What do big advertisers and German snipers have in common? Everything, according to German artist Simon Menner.

In 2010, Menner enlisted the German army to help him with his latest project, “Camoflauge.” He hid expert German snipers around picturesque forests and alps, in a piece of conceptual art meant to represent conflict and war. War, however, doesn’t necessarily refer to an enemy; in Menner’s eyes, the piece is also reflection of the way branding and advertising affects the consumer in invisible and potentially destructive ways.

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Look straight up from big boulder in the lower left corner. The sniper appears where the color of the stones begins to lighten. Source: Slate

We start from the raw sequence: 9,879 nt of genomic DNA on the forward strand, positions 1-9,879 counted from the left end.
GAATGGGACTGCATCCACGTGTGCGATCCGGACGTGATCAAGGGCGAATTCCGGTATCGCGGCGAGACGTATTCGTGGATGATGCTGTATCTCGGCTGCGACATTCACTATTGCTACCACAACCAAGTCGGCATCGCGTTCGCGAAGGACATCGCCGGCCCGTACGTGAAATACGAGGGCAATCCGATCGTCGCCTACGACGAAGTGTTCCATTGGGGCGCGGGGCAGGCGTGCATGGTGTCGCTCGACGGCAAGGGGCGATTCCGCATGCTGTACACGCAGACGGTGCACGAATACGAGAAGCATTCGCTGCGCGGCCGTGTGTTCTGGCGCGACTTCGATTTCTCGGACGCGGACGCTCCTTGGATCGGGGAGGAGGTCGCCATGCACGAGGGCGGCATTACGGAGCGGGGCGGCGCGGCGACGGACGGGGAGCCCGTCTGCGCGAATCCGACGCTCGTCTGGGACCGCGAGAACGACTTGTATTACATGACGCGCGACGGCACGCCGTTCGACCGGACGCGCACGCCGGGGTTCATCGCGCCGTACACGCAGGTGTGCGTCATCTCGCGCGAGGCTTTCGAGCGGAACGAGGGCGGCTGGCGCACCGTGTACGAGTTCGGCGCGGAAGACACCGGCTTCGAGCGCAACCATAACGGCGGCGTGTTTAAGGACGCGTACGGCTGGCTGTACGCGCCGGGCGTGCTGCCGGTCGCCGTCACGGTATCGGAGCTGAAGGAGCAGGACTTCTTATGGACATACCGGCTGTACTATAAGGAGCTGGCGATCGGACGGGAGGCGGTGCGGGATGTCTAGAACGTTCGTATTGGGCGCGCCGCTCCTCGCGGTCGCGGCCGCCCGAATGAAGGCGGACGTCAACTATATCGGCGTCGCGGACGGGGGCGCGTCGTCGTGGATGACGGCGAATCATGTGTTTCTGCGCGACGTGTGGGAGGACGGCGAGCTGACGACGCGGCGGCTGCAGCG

“The key question for me and my work at the moment is how images are used to influence people and their decisions,” Menner wrote. “At the core, hiding snipers and ads for Apple have something in common, since both try to infect us with ideas about things we are not able to see. But I think that this is easier to detect while ‘looking’ at hidden snipers than by looking at Apple ads.”

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Look to the right hand side of the image, near the small hill right where the forest begins. The sniper is there. Source: Slate

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The sniper is inside the bushes on the right of the path. Source: Slate

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Look for the tree with a bent trunk on the left side of the photo. The sniper is under a moss cover. Source: Slate

For some extra perspectives on native advertising, check out John Oliver’s biting review, and an informative piece in Fortune.